The Main Points So far…
From 1 April 2015 the Land and Buildings Transaction Tax (“LBTT”) regime came into effect imposing a duty on commercial tenants to submit a return every three years. The first cycle of these three yearly returns arose in April 2018, and significant penalties can be incurred for late submission or failure to submit.
Murray Beith Murray Partner, Andrew Paterson, writes in The Scotsman today (Monday 26 November). Read the full article below:
For many people, the most valuable asset in their estate on death is their residential property. The value of the property, particularly in cities like Edinburgh, can mean that otherwise small estates become subject to Inheritance Tax. It is important to report an accurate value of the property to HMRC for Inheritance Tax purposes, with fluctuations in the market making this quite challenging for non-professionals.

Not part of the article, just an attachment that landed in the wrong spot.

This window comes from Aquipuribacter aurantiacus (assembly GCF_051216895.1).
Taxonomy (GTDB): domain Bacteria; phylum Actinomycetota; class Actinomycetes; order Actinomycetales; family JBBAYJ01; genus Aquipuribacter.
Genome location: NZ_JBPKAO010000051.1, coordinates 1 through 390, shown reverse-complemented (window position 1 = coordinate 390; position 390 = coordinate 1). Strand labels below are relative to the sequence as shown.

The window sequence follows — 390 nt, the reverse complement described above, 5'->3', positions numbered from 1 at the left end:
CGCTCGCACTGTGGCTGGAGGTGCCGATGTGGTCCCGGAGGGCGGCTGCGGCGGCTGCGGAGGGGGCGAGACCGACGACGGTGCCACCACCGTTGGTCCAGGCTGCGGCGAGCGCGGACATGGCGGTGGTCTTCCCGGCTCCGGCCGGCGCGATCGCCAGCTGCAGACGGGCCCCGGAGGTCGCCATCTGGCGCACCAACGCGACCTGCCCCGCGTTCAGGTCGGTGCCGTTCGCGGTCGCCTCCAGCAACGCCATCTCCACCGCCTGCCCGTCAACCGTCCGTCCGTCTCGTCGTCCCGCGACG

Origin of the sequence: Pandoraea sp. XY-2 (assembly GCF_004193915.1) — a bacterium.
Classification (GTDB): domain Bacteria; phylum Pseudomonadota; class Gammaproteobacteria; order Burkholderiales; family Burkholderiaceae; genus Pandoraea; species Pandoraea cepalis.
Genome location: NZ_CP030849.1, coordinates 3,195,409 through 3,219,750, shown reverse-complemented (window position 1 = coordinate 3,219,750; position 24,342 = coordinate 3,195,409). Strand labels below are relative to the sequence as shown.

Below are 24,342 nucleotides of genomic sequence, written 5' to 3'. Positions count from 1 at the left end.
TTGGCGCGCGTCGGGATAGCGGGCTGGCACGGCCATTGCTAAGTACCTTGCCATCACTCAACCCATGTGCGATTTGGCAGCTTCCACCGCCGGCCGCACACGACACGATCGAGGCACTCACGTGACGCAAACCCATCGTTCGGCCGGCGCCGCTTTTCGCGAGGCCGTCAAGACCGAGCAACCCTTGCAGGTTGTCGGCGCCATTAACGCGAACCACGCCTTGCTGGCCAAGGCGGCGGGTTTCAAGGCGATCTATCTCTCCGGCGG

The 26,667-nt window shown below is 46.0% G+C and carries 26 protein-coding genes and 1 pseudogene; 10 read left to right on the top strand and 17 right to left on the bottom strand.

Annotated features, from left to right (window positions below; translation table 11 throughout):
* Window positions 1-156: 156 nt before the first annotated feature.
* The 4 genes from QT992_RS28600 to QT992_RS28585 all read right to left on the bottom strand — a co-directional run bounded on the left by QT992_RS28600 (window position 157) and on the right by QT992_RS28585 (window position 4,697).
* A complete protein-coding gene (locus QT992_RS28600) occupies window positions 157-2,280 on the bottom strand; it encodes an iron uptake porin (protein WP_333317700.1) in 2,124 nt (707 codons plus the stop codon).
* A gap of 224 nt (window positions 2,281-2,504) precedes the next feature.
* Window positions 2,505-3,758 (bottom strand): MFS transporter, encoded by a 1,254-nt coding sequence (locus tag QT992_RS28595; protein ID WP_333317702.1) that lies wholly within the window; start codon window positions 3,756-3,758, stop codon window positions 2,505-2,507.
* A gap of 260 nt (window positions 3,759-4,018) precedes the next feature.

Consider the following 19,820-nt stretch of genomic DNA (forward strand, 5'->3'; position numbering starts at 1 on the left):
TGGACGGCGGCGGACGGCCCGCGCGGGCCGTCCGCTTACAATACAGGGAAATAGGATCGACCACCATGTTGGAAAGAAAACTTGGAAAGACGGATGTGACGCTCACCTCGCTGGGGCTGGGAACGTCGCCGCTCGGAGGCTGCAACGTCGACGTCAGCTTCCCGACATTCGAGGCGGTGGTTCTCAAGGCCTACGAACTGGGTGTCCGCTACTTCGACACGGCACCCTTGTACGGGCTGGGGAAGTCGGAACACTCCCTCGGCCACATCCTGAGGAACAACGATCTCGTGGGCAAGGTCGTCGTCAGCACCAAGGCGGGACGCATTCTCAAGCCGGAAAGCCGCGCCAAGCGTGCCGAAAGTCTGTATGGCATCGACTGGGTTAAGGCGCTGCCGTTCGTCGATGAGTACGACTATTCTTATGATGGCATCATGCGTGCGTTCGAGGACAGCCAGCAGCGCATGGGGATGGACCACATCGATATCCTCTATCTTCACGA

The recent case of Graham v RCC  UKFT 306 (TC) has resulted in a promising outcome regarding business property relief (BPR) for taxpayers that have property businesses. The taxpayer in this case successfully argued her business was more of a family-run hotel rather than a mere holiday letting, thereby qualifying for this important Inheritance Tax relief. The additional services she offered were the key in distinguishing the business from being classed as investment property.